Canadian radio stations with powerful signals that reach into the United States can be highly competitive with American radio. Over the years, many major market stations from nearby Vancouver B.C. have impacted local radio in Washington State’s border towns where I live. Never before or since has there been a Canadian station that was as influential in the U.S. as was CKLW. Its studio was in Windsor, Ontario — less than 1-1/2 miles from Detroit by way of the river bridge or the river tunnel — but the station sounded American. (In its glory days CKLW was owned by RKO General, an American firm). CK’s 50,000 watt signal was top-rated in the Motor City (Detroit), Cleveland and Toledo, and it reached 18 states. The Big 8 covered Ontario and it was promoted as the most listened to station in all of Canada. Actually the numbers were even more impressive than that: CK had the 8th largest CUME audience in North America — attracting more than 2 million listeners per week.
CKLW had been around (with different call letters) since 1932. The legendary years began when the station implemented a killer Top-40 Drake format in 1967. The Big 8 flipped to an Adult Contemporary (A.C.) format 10 years later. Since the early ’70s, like other Canadian stations, CK had to contend with federal rules that required stations to air significant percentages of Canadian content. In the early ’80s, the percentage was raised once again, and that obligatory change to programming diluted CKLW’s stateside appeal. The growth of F.M. finally finished off CKLW’s dominance as a music station. In this article I will discuss the news operation; however, many well-known DJ’s graced the airwaves at CKLW. A partial list includes Charlie Van Dyke, Gary Burbank, Tom Shannon, Dave Shafer, Frank Brodie, Terry Knight, Walt “Baby” Love, Pat St. John, Kris Erik Stevens (Billy Mack), Tom Rivers, Bill Gable, Ted Richards, Scott Regen, Charlie O’Brien, and don’t forget Chuck Williams and the infamous Chuck McKay,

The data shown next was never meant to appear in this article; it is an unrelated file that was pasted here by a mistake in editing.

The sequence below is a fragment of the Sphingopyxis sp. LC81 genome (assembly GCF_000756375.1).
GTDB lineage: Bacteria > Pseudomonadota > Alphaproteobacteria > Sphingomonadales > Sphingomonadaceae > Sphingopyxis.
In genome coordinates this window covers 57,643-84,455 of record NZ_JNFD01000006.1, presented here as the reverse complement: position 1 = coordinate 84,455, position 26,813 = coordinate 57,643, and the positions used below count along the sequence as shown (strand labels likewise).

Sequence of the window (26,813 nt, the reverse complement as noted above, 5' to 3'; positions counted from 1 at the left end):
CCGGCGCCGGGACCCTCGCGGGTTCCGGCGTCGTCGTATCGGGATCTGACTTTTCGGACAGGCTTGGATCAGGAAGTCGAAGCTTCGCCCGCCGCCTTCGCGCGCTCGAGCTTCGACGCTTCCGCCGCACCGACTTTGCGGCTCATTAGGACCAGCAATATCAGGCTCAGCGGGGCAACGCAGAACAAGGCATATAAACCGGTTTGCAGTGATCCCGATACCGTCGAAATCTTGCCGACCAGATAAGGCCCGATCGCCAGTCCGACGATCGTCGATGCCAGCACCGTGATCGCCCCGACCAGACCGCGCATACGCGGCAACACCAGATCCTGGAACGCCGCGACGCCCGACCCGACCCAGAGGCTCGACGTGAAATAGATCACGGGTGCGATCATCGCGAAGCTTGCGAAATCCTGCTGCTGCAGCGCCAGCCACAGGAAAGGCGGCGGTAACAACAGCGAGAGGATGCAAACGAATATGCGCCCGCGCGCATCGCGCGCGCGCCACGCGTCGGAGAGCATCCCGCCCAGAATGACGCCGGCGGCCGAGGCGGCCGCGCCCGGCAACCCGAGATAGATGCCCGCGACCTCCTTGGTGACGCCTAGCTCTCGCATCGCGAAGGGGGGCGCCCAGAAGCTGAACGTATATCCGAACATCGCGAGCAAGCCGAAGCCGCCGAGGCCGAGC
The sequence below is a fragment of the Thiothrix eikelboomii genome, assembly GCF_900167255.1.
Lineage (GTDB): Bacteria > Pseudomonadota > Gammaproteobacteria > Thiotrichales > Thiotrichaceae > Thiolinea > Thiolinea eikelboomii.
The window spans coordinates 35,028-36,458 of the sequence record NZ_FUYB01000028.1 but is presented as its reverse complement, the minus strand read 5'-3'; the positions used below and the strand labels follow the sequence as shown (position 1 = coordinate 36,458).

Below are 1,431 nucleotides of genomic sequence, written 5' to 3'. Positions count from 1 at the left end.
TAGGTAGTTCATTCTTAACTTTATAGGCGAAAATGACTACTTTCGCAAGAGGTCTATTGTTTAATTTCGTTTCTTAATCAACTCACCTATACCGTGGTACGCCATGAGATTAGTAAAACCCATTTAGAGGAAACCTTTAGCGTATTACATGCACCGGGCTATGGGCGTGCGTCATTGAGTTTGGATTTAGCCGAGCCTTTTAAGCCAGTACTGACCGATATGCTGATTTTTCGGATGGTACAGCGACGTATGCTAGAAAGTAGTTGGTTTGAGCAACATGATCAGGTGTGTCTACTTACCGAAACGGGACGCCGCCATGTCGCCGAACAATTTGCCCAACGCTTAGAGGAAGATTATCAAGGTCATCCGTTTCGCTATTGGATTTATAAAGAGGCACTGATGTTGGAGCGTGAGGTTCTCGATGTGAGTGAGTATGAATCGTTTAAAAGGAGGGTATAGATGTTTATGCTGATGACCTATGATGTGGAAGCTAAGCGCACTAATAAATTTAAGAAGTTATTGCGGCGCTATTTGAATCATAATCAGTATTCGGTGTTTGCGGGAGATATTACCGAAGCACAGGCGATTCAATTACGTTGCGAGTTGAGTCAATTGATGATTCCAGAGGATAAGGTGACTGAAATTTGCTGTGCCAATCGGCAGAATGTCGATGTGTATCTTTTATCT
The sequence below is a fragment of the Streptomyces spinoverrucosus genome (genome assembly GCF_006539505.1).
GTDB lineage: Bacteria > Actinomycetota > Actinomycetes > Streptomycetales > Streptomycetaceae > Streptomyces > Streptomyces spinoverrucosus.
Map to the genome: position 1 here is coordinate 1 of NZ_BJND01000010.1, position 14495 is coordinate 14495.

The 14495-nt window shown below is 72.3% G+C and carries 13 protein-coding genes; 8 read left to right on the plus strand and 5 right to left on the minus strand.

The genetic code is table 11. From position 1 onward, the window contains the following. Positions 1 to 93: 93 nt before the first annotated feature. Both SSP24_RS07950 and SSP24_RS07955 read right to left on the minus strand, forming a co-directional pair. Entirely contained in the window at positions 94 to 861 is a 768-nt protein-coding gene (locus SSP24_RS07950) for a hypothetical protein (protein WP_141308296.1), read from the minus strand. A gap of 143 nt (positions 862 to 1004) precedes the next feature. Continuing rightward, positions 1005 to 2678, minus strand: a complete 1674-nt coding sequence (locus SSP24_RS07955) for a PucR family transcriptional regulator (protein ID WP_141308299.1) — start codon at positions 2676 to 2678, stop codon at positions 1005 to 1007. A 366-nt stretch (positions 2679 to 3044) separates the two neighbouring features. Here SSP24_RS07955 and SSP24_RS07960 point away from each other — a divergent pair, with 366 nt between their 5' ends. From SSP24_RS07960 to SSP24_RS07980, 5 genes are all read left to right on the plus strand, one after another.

The Big 8 achieved high ratings by sticking to the format and by playing the hits, although there was more to the phenomenal success of CK than purely music and deejays. Most Top-40 music stations lost listeners during the top of the hour and bottom of the hour newsbreaks. The Big 8 had an antidote to that common problem: 20/20 news ran at 20 minutes before and 20 minutes after the hour. When listeners were tuning away from other stations, CKLW was still cranking hit music. There was another secret to this winning formula: News copy and news presentation had to be as exciting as the Top-40 music and the deejays.
When the Big 8 went to the Top-40 format, Dick Smyth was the News Director. He had a high energy on-air delivery — bouncing and waving his hands and arms for emphasis. Smyth obviously knew the listeners couldn’t see his gestures, but the technique led to increased excitement in his voice. His bombastic delivery drew attention yet, as a news writer, Smyth was conventional and highly capable: well-crafted writing, stories that were catchy, but not sensationalized. Under Smyth’s leadership, the news department won the International Award of the Radio and Television News Directors Association for outstanding achievement in electronic journalism for coverage of the summer of ’67 Detroit riots. That was the first time a Canadian had won the award. Below is an aircheck of a Dick Smyth newscast from January 1969.
Dick Smyth at CKLW — (Scoped and edited. Run time 4:38)